Judge Umeda said, “There were credibility problems with regard to all of the witness statements. They [Shuey and Codman] waited to report the crime. After they were requested to give statements, they did so only with attorneys present. The defendant gave numerous inconsistent statements with regard to why he was honking the horn and when he obtained the firearm from his car. And so, at this time, I find that the evidence provided by the prosecution witnesses through [their statements] is not inherently implausible in terms of what happened that night. Mr. Shuey said that after he had circled back to the parking lot he came upon Mr. Codman and Mr. Davis in a verbal altercation with Mr. Opmanis, and Mr. Codman said that Davis had approached the defendant in a hostile manner and was taking his gear off. Then you have the blank in the tape.”
Judge Umeda said that “It is during that blank in the surveillance video that the real facts regarding self-defense [exist], whether it [the act of shooting Davis] was unreasonable. After reviewing the evidence and the witnesses, the court finds there is probable cause to hold the defendant to answer whether murder was committed.”
Judge Umeda set March 3 for Opmanis’s arraignment. He heard Striker’s request that Opmanis be granted a recognizance release from custody or a reduction of his $1 million bail, based on the consideration that in the more than one month period after the shooting and prior to his arrest Opmanis had not fled and had cooperated with the investigators working the case right up to the time he was taken into custody. Rabb opposed that request, citing Opmanis’s previous residency in Utah and continuing connections to that state. Judge Umeda turned down the recognizance release or bail reduction requests based, he said, “on the severity of the offense and that a firearm was used.”
Within less than a month, two lawsuits have been filed against the Federal Aviation Administration, the San Bernardino International Airport and Hillwood Enterprises targeting the Eastgate air logistics facility, which local officials have touted as a major breakthrough for the long-awaited civilian reconversion of Norton Air Force Base.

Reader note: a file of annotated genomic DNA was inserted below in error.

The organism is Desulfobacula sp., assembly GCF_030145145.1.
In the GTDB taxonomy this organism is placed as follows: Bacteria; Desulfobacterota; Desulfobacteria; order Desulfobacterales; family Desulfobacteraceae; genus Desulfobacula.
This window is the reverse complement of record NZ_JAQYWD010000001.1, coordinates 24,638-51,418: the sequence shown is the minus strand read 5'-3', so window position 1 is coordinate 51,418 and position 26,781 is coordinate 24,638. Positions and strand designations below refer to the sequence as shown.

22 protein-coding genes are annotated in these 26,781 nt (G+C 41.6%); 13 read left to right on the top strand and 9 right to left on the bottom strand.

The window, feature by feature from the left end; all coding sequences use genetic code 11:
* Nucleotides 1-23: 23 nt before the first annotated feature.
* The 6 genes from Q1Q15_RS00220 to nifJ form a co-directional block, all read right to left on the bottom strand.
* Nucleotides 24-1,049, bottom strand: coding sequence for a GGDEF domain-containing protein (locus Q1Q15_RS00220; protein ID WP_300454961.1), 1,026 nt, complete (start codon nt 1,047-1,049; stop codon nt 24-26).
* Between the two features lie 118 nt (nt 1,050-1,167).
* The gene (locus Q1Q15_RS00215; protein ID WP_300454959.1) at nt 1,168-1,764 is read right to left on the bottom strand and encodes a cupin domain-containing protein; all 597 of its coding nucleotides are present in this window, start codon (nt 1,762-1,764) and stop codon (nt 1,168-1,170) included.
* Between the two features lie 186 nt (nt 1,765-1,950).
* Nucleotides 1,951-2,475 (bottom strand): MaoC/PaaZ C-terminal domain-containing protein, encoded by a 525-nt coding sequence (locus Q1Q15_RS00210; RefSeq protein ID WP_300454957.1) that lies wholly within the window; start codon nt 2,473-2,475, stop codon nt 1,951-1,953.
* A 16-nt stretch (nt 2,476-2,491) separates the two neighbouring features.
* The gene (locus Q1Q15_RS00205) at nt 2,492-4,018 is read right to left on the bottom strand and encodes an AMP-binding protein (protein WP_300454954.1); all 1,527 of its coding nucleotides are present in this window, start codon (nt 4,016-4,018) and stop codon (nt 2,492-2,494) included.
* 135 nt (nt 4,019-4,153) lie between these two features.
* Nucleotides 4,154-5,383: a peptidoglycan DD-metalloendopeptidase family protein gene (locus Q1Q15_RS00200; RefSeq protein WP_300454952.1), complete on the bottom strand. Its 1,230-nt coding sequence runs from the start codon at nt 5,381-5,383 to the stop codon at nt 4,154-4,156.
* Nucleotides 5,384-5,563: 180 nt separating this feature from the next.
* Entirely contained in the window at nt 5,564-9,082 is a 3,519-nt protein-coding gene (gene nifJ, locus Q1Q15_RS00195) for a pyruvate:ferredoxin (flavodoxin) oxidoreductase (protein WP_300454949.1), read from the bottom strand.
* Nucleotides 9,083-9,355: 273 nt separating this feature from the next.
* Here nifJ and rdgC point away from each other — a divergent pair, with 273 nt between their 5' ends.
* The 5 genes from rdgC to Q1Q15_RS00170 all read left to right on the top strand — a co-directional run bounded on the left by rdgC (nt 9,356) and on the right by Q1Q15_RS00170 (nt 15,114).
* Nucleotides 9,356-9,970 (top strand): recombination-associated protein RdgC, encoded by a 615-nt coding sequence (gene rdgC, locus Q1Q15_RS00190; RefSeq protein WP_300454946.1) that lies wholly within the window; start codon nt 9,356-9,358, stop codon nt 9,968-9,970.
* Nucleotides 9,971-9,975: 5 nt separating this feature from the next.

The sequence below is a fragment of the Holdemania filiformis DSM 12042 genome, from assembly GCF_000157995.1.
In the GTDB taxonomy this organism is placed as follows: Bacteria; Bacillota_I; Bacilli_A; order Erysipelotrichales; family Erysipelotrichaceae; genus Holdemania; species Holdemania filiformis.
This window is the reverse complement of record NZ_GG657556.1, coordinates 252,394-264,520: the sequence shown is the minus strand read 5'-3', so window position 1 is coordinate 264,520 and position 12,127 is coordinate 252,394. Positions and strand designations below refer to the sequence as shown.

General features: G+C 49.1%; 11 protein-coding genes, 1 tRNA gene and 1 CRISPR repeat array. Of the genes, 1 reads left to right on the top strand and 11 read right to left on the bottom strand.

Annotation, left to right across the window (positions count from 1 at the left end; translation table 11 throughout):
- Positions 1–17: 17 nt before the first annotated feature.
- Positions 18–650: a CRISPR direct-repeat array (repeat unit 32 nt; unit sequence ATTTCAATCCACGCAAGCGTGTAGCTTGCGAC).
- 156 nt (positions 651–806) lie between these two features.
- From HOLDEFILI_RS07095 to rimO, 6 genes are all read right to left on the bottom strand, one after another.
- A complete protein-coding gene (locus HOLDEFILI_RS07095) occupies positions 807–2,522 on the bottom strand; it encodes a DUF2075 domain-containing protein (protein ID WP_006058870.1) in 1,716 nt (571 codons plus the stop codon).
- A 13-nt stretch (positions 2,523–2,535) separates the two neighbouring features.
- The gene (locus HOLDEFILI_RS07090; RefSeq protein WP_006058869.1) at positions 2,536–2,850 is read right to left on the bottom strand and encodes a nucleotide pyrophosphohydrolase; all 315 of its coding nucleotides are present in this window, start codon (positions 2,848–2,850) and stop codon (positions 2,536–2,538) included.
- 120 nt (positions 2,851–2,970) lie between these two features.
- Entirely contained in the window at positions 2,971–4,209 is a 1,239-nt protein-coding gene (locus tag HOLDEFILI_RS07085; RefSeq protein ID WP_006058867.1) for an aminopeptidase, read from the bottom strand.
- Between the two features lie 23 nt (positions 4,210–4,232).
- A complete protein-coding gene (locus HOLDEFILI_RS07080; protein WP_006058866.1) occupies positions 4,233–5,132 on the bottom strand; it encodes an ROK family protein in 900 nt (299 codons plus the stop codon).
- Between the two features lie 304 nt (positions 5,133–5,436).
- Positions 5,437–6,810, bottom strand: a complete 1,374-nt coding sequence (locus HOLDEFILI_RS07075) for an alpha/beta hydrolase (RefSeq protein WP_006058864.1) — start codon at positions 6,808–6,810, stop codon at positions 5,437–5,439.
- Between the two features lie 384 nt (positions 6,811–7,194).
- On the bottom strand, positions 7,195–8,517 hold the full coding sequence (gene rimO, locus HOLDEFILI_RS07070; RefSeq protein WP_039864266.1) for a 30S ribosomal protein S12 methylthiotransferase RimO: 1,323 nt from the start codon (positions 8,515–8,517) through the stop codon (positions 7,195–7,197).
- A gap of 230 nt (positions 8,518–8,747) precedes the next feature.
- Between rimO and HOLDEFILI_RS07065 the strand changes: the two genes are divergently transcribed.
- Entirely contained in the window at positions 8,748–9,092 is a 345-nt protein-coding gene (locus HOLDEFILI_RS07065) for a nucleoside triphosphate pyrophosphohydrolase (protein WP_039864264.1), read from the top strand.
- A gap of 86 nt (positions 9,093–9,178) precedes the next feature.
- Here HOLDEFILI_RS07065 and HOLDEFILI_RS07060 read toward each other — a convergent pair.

The first of those suits was filed on January 29, 2019 with the United States Court of Appeals for the Ninth Circuit, in the form of a petition for review of the Federal Aviation Administration’s finding that there were no significant environmental impacts from the project. That action was brought by the Center for Community Action & Environmental Justice, the Sierra Club, Teamsters Local 1932 and two private citizens, Shana Sater and Martha Romero.
Today, California Attorney General Xavier Becerra came to San Bernardino to announce that his office had filed a civil suit against the same three entities – the Federal Aviation Administration, the San Bernardino International Airport Authority and Hillwood Enterprises – contesting the approval of the air cargo logistics center.
On December 23, 2019, the Federal Aviation Administration issued a finding that the construction of the massive-scale project on the northeast portion of what was formerly Norton Air Force Base will have no significant impact on the environment that can not in some fashion be mitigated. Seven days later, on December 30, the San Bernardino International Airport Authority approved a 35-year ground lease with master developer Hillwood Enterprises for roughly 100 acres of land at the aerodrome to move that project toward reality.
According to the environmental impact report on the project, “San Bernardino International Airport Authority proposes to develop the Eastgate Air Cargo Facility to accommodate the demand for air cargo logistics operations” and the project will involve “construction of taxilanes and an aircraft parking apron to accommodate up to 14 aircraft, a 658,500-square-foot distribution center with connecting aircraft ramps, two 25,000-square-foot maintenance buildings, and automobile parking with approximately 2,000 parking stalls.” The upshot of the environmental impact report, which was paid for by Hillwood, was that the environmental review of the project was comprehensive, and measures built into the conditions of approval for the project will ensure mitigation of air and noise pollution and increased truck traffic.
The San Bernardino International Airport Authority was formed as a joint powers authority to oversee the civilian use conversion of Norton Air Force Base after it was shuttered in 1994, involving the County of San Bernardino and the cities of San Bernardino, Colton, Highland and Loma Linda. For more than two decades, despite the diversion of over $350 million in local tax money and federal and state infusions of funds that included $142 million ventured toward the creation of a modern passenger terminal and concourse, and another $210 million invested in airport facilities, the airport languished, with only marginal income generated from the leasing of hangar space. Much of the facility for more than two decades sat fallow and virtually unused, as the airport has yet to host any commercial airlines, although corporate jets and other private pilots did land at the Million Air corporate aviation facility from 2010 until 2012.